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I have a SBS 2008 Server/Windows 7 environment. We have approx 25 users & 6 Networked printers.

What is the recommended way/what are the advantages disadvantages of having all the printers shared through the Server 2008 Print server vs having workstations connect directly to the workstation printers.

Off the top of my head using the server 2008 print server is a single point of failure but Should make it easier to deploy/manage the printers.

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6 Answers 6

up vote 4 down vote accepted

Deploying a print server has many advantages. To start you can deploy printers through group policy which requires no user interaction at all. Alternately you can list them in the directory and allow users to quickly and easily connect to them on there own. You also have centralized management so if a user calls with an issue you don't have to install the printer on your machine or take control of their computer to test it. Also with print management it allows you to list in an easy to browse interface all ports, forms, drivers, and printers available on the server.I personally manage (with other admins) 100's of printers and I could not imagine supporting a large volume of printers without a print server.

Keep in mind though there are disadvantages particularly when installing lots of drivers on one system like you would on a print server. Each driver is going to want to install it's own print processor and method for processing data. I have had a server refuse to allow connections to printers one day for no reason even after no additions or changes were made on that server. Even a call to Microsoft's paid techs was unable to resolve it, my only option was a clean install. Currently I have a print server that will randomly stop printing, with nothing in any of the printer queues, it's almost like it won't accept print jobs. The only problem I find with it is there will be 100's of files in the spool folder that need to be deleted. This is on top of the centralized point of failure, which you already mentioned.

I have only touched on what I personally find useful or a pain with using a print server. I am sure I have missed a lot of functionality that is available if there is a particular obstacle you are trying to overcome just ask.

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My concern is that my SBS server is doing a lot, (Exchange, File sharing, Sharepoint) And i don't want to have performance problems hosting the print server there as well. Also Someone from the printer manufacturer already came in and setup all the printers with the clients connecting directly to them so it will in the short term be more work for me to switch everyone over to the print server but long term I think it will make it easier to manage –  cpgascho Jan 4 '11 at 20:15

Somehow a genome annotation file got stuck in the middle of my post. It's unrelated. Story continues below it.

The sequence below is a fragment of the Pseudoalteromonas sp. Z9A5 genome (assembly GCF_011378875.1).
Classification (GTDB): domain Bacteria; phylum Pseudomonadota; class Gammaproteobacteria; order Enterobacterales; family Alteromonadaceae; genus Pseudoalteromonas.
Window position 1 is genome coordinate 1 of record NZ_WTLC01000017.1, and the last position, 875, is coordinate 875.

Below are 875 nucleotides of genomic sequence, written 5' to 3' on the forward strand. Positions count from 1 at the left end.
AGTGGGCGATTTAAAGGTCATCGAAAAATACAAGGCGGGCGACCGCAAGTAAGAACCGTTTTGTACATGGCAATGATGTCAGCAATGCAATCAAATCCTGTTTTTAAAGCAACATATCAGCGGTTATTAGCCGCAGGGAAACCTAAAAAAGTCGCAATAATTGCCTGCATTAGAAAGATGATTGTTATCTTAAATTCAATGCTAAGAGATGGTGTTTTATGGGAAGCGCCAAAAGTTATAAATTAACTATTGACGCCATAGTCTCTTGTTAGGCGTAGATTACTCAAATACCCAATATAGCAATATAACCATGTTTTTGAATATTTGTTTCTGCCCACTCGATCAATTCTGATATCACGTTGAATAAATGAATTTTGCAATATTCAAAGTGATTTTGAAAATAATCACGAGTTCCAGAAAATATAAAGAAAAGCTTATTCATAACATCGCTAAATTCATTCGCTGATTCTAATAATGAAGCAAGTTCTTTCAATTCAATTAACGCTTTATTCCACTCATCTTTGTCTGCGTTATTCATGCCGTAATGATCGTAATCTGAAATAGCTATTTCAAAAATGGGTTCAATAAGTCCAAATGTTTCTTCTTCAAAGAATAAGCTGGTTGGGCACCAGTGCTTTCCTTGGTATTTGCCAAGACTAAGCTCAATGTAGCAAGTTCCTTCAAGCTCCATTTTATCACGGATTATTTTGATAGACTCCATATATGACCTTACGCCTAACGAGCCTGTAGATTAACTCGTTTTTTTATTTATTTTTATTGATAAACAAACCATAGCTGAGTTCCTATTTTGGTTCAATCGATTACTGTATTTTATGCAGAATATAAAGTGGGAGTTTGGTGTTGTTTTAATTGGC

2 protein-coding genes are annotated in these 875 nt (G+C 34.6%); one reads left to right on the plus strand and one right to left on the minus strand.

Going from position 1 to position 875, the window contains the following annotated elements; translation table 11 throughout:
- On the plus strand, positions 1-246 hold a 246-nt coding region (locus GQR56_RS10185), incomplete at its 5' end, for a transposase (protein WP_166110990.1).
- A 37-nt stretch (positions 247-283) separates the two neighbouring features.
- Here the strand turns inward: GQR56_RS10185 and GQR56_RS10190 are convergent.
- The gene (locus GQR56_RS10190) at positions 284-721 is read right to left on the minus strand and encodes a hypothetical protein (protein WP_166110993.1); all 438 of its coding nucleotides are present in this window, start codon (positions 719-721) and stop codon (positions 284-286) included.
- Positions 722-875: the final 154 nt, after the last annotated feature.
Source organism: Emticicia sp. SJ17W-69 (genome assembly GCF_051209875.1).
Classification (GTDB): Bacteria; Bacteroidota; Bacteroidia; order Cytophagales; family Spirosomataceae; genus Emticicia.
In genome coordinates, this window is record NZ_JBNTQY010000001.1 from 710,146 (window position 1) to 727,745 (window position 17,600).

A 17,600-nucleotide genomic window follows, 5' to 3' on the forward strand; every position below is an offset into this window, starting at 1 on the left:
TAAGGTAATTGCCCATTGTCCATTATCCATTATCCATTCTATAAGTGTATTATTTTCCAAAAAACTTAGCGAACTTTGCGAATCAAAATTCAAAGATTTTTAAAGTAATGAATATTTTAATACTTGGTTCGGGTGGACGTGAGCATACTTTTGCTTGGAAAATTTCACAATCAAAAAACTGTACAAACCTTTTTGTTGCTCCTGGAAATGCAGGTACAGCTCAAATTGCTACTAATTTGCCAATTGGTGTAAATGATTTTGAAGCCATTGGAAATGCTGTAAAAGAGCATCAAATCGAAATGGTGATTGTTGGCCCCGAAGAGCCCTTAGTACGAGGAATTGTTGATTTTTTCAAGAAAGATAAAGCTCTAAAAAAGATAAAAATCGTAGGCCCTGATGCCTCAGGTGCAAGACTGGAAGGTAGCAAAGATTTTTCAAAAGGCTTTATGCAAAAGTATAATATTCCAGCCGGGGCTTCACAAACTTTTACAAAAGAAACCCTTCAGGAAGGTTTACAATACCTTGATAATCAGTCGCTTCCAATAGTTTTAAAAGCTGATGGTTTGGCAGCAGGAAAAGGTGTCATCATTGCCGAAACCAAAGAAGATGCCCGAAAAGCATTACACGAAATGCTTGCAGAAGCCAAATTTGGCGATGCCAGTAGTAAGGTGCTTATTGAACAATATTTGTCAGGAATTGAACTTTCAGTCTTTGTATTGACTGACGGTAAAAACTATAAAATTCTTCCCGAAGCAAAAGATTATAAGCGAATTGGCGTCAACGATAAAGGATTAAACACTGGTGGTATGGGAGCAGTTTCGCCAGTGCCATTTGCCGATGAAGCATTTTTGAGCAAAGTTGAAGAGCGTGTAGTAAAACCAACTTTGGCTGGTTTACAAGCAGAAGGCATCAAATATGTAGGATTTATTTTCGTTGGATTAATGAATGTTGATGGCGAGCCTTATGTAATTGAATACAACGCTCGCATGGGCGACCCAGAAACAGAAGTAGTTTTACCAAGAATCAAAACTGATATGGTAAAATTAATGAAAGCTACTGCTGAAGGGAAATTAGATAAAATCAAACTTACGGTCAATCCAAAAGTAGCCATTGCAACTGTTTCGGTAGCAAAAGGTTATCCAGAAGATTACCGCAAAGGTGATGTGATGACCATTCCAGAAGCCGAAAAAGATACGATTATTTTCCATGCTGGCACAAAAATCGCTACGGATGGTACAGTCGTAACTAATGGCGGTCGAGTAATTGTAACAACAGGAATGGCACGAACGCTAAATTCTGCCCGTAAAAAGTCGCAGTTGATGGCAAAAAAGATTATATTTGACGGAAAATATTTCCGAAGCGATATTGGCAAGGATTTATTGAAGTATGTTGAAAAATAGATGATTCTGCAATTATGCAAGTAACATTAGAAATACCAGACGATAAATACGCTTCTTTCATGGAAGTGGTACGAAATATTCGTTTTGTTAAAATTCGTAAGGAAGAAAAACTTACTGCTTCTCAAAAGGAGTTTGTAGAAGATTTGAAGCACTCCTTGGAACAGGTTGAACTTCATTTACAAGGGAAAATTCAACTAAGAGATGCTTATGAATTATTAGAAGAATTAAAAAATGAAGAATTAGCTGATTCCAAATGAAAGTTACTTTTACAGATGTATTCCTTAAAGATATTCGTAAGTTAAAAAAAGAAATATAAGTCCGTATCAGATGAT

Not in 2008 I don't believe, but in 2011 I think it will. I was planning on setting up a second server for BES, QuickBooks, so maybe I can run the print server from there as well. –  cpgascho Jan 4 '11 at 21:22
    
SBS is a solution designed to be a "one server many hats" solution. It's designed for small environments (like yours) where the SBS server is the AD\DNS\Email\File\Print\Sharepoint server. –  joeqwerty Jan 4 '11 at 21:33

In a small environment I like to have the SBS Server handle the print serving. Its generally made management & maintenance much easier. As for being a spof, thats true that it is but if your server is "down" printing is likely not going to be your highest priority.

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Those are pretty much the trade-offs, for an environment that size. Of course, the printer itself is also a SPOF. However, if the server fails and a user needs to print, you can always connect them directly when required.

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Easier to deploy and manage - that's the name of the game and nothing else is needed. Would you rather setup the same 6 printers 25 times (150 printer installs! yay!), or would you prefer to do it once and then just 'connect' the computers to the shares? Better yet (and if available), once you have the printers defined, use GP to roll them out, no user-visits required on your part.

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In a similar sized company I have one printer that I cannot get to work properly through the print server (32/64 bit driver issues). I can assure you that having to manage each printer connection separately is a whole lot more bother than simply pointing to the printer on the server and selecting "connect".

As for that single point of failure, in general a server going down creates far more of a problem that just some documents not coming out of the printer. Remember, queued documents will normally start printing where they left off when the server comes back up.

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If it were me, I would go with a print server. It will be much easier to manage and maintain. However, it will be more expensive to go this route due to the cost of the server and OS licensing.

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